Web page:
Tag Archives: bureaucracy

The essential virtue for a life in Africa

Considering the amount of time and energy I have of late invested into learning the virtue of patience, I thought it would be appropriate to find out an accurate definition of this word that encapsulates so many of my challenges:

pa·tience  –noun

1. the quality of being patient,  as the bearing of provocation,annoyance,  misfortune, or pain, without complaint, loss oftemper, irritation, or the like.

2. an ability or willingness to suppress restlessness or annoyance when  confronted with delay: to have patience with a slow learner.

3. quiet, steady perseverance; even tempered care;  diligence

All 3 of these definitions considered, I think my steep, stumbling climb towards the mountain peak of patience is moving along. Slowly, but I am moving. Of course, all is relative. I mean, how exactly do you define ‘without complaint, loss of temper, irritation or the like’? Such ambiguous terms…

One of the many wonderful things about being in Uganda is the unremitting opportunity I have to work on this virtue. To set up an Organisation from scratch, there are many many registrations, hoops to jump through, walls to scale, and lines to wait in.

I often look longingly (and yes, slightly jealously) at the many foreign volunteers wondering around Kampala, as they enjoy their weekends off of work, a spring in their step from the freedom that comes from knowing the buck does not stop with them. They need not worry about registrations & regulations, of NGO certificates & tax issues and of course the ongoing sagas of legal issues and land boundaries.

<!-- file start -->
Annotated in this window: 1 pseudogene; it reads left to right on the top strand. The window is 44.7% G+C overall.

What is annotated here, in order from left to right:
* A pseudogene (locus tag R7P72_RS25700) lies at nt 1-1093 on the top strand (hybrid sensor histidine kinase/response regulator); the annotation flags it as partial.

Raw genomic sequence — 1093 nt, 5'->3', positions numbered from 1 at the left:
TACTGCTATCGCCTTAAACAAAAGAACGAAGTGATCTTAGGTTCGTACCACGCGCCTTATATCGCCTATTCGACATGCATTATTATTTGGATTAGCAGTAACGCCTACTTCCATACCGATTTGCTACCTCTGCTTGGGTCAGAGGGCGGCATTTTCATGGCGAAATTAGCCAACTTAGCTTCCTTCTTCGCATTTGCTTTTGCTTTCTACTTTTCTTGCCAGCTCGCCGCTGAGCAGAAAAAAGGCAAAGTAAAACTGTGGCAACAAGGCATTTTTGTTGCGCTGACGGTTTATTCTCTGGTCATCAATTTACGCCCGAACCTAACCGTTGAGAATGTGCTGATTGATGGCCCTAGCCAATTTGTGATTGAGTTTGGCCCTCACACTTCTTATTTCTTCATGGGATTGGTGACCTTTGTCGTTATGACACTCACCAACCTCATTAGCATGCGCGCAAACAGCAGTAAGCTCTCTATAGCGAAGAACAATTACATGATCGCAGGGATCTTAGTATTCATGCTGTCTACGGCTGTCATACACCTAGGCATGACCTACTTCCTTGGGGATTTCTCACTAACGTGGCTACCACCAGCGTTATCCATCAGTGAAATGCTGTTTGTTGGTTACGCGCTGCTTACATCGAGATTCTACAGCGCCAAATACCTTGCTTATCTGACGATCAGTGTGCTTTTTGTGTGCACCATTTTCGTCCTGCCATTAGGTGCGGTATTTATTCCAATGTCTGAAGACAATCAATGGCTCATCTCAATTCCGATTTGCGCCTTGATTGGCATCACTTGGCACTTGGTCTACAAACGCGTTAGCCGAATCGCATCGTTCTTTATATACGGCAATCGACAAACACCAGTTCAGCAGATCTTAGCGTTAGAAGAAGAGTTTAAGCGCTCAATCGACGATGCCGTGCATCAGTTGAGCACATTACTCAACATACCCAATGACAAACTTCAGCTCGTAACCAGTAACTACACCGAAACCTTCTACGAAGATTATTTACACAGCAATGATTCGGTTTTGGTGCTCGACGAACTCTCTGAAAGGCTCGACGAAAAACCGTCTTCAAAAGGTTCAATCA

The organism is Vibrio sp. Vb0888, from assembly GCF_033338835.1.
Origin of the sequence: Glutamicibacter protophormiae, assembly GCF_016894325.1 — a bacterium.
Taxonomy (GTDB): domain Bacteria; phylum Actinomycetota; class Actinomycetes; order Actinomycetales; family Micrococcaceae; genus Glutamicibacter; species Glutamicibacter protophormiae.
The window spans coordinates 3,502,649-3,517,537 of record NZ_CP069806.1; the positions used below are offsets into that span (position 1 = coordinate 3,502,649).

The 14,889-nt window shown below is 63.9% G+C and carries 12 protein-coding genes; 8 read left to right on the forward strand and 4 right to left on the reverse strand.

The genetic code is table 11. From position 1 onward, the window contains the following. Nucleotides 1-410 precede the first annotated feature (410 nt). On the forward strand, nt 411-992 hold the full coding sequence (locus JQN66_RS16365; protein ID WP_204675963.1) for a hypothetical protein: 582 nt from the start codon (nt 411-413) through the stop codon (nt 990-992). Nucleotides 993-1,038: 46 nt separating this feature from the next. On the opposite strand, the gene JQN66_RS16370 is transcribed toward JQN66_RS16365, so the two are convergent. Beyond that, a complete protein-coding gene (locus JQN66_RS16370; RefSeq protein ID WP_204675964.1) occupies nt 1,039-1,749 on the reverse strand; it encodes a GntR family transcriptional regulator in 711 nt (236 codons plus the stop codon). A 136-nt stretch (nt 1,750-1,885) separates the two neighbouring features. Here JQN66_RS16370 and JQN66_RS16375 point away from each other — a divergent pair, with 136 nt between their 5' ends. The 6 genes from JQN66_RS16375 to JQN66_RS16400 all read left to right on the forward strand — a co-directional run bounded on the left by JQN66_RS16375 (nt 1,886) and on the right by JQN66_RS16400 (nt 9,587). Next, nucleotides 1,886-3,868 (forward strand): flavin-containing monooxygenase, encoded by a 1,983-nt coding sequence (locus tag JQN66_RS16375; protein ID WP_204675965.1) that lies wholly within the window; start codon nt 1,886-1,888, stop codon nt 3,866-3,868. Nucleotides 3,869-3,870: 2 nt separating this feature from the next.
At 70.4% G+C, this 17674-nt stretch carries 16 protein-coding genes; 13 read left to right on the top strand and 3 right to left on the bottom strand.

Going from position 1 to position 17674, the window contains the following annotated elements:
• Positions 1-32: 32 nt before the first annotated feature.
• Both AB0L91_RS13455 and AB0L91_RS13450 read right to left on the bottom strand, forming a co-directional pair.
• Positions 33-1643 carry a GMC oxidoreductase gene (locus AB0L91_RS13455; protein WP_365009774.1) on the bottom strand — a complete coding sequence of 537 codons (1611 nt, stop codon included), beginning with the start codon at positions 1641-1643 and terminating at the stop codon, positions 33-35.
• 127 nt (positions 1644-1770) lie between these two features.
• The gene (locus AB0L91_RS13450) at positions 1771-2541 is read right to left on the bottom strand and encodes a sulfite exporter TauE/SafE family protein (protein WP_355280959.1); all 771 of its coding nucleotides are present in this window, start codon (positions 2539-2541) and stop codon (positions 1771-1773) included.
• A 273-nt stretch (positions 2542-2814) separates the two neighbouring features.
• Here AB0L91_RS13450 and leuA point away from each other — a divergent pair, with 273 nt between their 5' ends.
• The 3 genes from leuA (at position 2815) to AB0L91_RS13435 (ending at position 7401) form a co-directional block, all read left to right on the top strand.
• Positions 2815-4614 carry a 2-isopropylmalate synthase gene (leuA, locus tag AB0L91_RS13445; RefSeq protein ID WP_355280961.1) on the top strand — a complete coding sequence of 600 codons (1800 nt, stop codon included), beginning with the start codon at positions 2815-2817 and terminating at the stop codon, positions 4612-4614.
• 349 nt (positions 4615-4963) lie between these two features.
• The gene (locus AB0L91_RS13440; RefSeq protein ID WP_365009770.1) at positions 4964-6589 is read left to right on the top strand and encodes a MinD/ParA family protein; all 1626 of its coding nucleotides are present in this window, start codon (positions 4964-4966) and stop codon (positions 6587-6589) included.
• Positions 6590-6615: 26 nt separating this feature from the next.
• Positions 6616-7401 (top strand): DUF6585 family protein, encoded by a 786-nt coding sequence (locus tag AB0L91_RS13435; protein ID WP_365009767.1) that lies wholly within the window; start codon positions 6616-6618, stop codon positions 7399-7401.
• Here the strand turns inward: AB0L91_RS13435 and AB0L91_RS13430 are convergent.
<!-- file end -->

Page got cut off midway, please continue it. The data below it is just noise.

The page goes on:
Michael and I have lost count of the number of days we have spent waiting in lines, at offices, & searching in vain to find unstipulated officials to sign unstipulated letters.

Last week we spent the week in Kampala attempting to obtain work visas.* The following takes place over the course of the week. We had absolutely all of the documents that were listed, and others that were not, just to cover all possible bases. Nervously, we entered the Ministry of Internal Affairs, where a swirl of mostly defeated looking people were waiting in lines for passports, visas and all manner of documents. By chance, we stumbled upon a helpful office lady. She pointed us in the direction of ‘window B’ which seemed to be the place to obtain visas, which we quickly deduced by the number of weary mzungu standing nervously in line for their n’th attempt at a visa.

Attempt 1: In anticipation, we step up to the window, exchanging greetings in a futile attempt at cracking a smile from the woman that could decide our fate. After a failed attempt (Michael’s charm normally works on Ugandan women, even I was smiling!) we explain that we need the “G” work visa and have all documents. Without even glancing up at us, she declares we need to submit all documents in a folder.

Attempt 2: An hour later, we are back with said folder. However this time, we have the wrong receipt from our NGO registration application. So, we call our Ugandan brother, who has the receipt, and he gives it to us that evening at home. Already, my ability to ‘suppress restlessness’ is waning.